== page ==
Most of my opinels were treated with BLO soaks and monthly Vaseline in the joints and I never really had any problems with seizing though I'm not sure if I wash them as thoroughly as you do. The only one that seizes up is an untreated bubinga slim. For that one I have to resort to the coup de Savoyard ( knocking the butt of the knife hard on a table to the blade opens a bit and can be pinched open.) but it gets me thinking, I have a Nontron from France and it has plastic liners at the joint which gives it very smooth action. I've sometimes wondered about adding thin nylon washers to the joint on either side of the blade to see if that might stop the blade from seizing. Would be worth a try if you're customizing the opinel to begin with.
 
... but it gets me thinking, I have a Nontron from France and it has plastic liners at the joint which gives it very smooth action. I've sometimes wondered about adding thin nylon washers to the joint on either side of the blade to see if that might stop the blade from seizing. Would be worth a try if you're customizing the opinel to begin with.

Good idea!
 
My No8 is mainly used in the kitchen but it does occasionally end up outside. A couple of times a year I sand it down with 0000 wire wool and drop it into a bottle of raw linseed oil for a few days.
I've never had any problem with it seizing up. I did wonder about soaking it in butchers block oil or even the wax used for proofing waxed coats but the linseed oil seems to work fine.

wCU6W9k.jpg
 
Have you tried Snow Seal and a hair dryer? I use it on shoes, sheaths and my untreated wood Mora handles....

Still beads up water 2 years after I treated it...

Jolipapa, my mountains are not as high as the Alps but they also tend to be a bit more wet!!! My Opinels (which I do love) act up on the wet, humid times and definitely when washed.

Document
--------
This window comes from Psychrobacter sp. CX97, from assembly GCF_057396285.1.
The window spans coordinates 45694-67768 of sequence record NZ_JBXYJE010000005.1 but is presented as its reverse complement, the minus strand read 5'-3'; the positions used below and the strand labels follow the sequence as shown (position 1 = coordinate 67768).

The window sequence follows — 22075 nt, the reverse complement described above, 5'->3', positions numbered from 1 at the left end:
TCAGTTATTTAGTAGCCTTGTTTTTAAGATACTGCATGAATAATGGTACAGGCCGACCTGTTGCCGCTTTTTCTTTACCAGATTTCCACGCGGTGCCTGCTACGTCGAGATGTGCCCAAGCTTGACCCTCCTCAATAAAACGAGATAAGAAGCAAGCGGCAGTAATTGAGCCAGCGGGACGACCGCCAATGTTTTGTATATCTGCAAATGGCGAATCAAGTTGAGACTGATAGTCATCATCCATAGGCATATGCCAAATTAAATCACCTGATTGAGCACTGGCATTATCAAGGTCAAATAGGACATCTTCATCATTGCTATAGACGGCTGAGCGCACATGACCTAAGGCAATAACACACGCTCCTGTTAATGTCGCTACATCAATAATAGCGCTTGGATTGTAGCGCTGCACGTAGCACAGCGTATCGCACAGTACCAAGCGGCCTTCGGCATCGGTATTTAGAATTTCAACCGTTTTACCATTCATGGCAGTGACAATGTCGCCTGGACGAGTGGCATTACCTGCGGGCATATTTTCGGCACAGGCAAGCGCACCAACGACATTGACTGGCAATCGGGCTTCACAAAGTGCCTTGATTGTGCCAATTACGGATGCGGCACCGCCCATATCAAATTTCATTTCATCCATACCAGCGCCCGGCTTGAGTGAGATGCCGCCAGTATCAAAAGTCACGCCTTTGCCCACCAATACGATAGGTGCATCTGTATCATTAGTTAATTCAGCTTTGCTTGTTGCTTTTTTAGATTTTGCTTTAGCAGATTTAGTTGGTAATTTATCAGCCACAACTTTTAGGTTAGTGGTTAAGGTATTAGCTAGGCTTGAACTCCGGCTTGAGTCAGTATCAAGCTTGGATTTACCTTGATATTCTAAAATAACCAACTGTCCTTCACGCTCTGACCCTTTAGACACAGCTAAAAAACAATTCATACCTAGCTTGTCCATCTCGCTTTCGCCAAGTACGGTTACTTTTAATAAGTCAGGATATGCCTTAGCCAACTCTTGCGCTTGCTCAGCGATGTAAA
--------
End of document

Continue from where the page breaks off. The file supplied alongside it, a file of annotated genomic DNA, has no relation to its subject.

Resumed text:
Alberta Ed, would carpenters bees wax be a close replacement to floor wax? I have a good amount of the former. Use it often for prepping threads on bike parts. Works sort of like loctite.

FWIW, I have been very pleased with the results of treating my Opinels with Sno-Seal, which the jar claims is beeswax. I typically put a small dab in the microwave for a very short time to make it very soft, but not quite liquid, and use a toothpick to liberally rub the softened Sno-Seal into the pivot area and beyond. For me, it has seemed a more effective and longer-lasting treatment than Vaseline. I bought an Opinel #7 last December and gave it the Sno-Seal treatment, and it has been trouble-free, with one exception, since then, and I use it and wash it off almost daily. The one exception was on vacation on the shores of Lake Huron in August, where it was quite humid, and the blade was starting to get quite tight from handle-swelling. But I did a 6-hour "dashboard bake" in my car parked in the hot sun, and the swelling went away, never to return. Admittedly, my Opinel has led a pretty sheltered life: I use it almost daily in the kitchen for food prep and clean it right away. Cleaning does not mean soaking overnight in hot soapy water; I simply rinse it under the kitchen faucet, rub it with a soapy nylon dish scrubber, rinse again under the faucet, dry the blade with a dish towel, and set the knife open on the counter to dry until the next use, usually 12 hours later. As always, YMMV.

- GT
 
Since I discovered bees-wax method I was used to waterproofing my Opis with hot mineral oil (60-70 °C) bath over night but it's not the easiest way (you need to secure hot oil for few hours and so on). I'm using much more simple method now. Just push many little slices of bees-wax into the blade gap and around the pivot. Then use hairdryer - melt the wax and let it to soak in the beechwood handle. Melt a few peaces of bees-wax on the rest of handles surface, then polish the handle with piece of leather. And done. I used my DOpi as a swimsuit knife (sweet water - mountain creeks, rivers) this summer and I had zero openning problems. After all day spent in water and wet swimsuit my DOpi still could be opened with one hand (using method that I believe you, pinnah, described somewhere in the forums). Of course openning was slightly stiffer but no force was needed.
If you replace your Opi, it will cry ;)